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Moth-Flavoured Pancake, Anyone?

Bogong MothsAfter years of being encouraged to "throw another shrimp on the barbie", Australians are now being urged instead to tuck into the bogong moths.

Each year at this time millions of the moths fly south from Queensland into New South Wales to avoid the summer heat. Along the way, thousands also get blown into suburban homes.

The "munch a moth" campaign is being led by Jean-Paul Bruneteau, 51, a French-born chef who is regarded as a worldwide pioneer of such delights as smoked emu, lemon myrtle and bunya nuts. "They have a lovely popcorn flavour, like hazelnut," he said.

Bogong Moths
Mr Bruneteau, who has run "bush tucker" restaurants in Sydney and Paris, suggests pulling off the "furry" wings, then popping the moths in the oven for three minutes in a splash of canola oil.

Alternatively the chef, who trained in the Royal Australian Navy, recommends putting them through a coffee blender and sprinkling the resulting powder into an omelette, pancake or crepe.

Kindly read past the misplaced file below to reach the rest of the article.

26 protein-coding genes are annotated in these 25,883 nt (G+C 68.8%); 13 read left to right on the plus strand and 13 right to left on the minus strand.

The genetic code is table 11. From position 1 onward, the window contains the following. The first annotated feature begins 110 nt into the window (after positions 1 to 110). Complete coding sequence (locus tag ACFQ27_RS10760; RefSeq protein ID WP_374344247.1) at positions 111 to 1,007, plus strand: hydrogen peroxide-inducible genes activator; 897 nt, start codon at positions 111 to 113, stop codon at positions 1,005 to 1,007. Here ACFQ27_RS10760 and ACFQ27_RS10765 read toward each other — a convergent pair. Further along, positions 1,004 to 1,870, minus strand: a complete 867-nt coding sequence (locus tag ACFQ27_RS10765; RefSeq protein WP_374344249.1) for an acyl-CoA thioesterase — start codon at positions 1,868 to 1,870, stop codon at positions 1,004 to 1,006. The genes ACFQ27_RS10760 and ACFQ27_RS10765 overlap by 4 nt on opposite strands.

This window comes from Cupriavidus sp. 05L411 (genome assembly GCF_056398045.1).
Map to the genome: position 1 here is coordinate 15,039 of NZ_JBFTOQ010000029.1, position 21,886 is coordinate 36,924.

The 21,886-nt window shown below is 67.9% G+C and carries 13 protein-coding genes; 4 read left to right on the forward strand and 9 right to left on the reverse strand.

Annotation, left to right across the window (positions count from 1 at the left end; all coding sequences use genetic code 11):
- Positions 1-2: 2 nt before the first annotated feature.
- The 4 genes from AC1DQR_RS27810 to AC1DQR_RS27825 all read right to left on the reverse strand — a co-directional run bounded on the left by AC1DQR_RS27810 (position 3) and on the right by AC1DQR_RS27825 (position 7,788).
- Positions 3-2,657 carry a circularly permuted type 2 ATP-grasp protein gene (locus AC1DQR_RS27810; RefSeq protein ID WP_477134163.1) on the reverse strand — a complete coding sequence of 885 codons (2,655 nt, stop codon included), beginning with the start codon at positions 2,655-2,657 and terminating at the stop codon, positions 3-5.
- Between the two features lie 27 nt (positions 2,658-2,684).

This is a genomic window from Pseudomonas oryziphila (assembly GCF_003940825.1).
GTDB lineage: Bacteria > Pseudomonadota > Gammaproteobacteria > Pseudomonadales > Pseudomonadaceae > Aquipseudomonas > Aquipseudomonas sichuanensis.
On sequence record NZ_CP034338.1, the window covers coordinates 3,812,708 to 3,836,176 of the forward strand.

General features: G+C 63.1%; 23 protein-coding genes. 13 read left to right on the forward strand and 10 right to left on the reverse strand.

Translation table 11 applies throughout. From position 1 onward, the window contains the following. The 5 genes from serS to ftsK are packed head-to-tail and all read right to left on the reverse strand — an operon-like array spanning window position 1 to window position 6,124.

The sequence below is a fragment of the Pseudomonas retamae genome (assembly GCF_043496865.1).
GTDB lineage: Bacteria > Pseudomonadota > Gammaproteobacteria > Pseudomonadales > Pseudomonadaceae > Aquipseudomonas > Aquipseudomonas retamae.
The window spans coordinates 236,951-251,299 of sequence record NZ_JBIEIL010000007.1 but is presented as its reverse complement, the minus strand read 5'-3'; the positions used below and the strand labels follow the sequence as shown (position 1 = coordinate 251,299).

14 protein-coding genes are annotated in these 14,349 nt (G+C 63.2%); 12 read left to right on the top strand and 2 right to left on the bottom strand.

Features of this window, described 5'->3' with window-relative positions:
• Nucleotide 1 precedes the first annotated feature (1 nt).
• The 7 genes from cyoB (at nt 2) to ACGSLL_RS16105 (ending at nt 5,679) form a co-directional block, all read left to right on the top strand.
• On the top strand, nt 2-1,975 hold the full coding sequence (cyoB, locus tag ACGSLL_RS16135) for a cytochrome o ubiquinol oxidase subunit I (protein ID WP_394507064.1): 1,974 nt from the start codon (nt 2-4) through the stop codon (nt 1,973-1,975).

Source: Telegraph
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Having introduced Jean-Paul to the world of authentic Australian foods way back in the 1980s (despite his claims of discovering them while "researching" his book) I now realise that a little knowledge can be a dangerous thing.

When my company supplied his long-closed restaurant I would harvest the moths from pristine areas of our high country to ensure that the moths were indeed safe to serve and eat. The moths I gathered were snap-frozen in the bush using dry ice and transported this way back to Sydney.

What J-P is now advocating is actually foolhardy as the moths can commonly be seen flying out from sewers and drains where they have spent the daylight hours before heading out to feed in the twilight and night.

As for picking off the wings, the traditional way of eating these deliciously fat and sweet insects is to catch them by the net-full and tip the fluttering mass into hot ash. The heat kills them quickly and with a simple dusting, they are warmed through and one of the best foods, particularly with some roasted vanilla or chocolate lily tubers found at the edge of streams and bogs near the moth hunting ground.

Incidentally, the moths are sweet because they suck nectar from the snow gums and some of the moths use this energy source to help them make the trip back to central Queensland which is where they started their epic journey some months ago.

Wow! Many thanks for taking the time to write and share such detailed information. Appreciate it! :)

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